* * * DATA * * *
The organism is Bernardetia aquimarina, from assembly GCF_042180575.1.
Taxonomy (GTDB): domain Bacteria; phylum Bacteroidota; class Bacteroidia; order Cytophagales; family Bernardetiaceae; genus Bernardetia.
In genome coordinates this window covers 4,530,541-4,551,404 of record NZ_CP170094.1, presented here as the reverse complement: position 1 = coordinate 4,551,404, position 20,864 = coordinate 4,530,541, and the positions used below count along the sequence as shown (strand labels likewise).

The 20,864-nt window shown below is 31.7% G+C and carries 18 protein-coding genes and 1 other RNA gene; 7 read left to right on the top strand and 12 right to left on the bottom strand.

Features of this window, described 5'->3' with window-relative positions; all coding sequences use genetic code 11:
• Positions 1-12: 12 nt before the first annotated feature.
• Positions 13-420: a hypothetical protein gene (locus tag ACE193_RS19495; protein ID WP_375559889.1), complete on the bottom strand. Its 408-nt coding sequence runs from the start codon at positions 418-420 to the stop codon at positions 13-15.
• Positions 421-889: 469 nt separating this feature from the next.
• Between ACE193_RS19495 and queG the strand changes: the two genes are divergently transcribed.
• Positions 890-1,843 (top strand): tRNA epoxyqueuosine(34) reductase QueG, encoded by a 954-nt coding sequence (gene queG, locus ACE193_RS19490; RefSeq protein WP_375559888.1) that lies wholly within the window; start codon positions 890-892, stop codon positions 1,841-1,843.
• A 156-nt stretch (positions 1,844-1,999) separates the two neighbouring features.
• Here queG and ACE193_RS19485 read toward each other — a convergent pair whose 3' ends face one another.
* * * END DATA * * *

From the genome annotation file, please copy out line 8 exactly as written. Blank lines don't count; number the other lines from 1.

• Positions 421-889: 469 nt separating this feature from the next.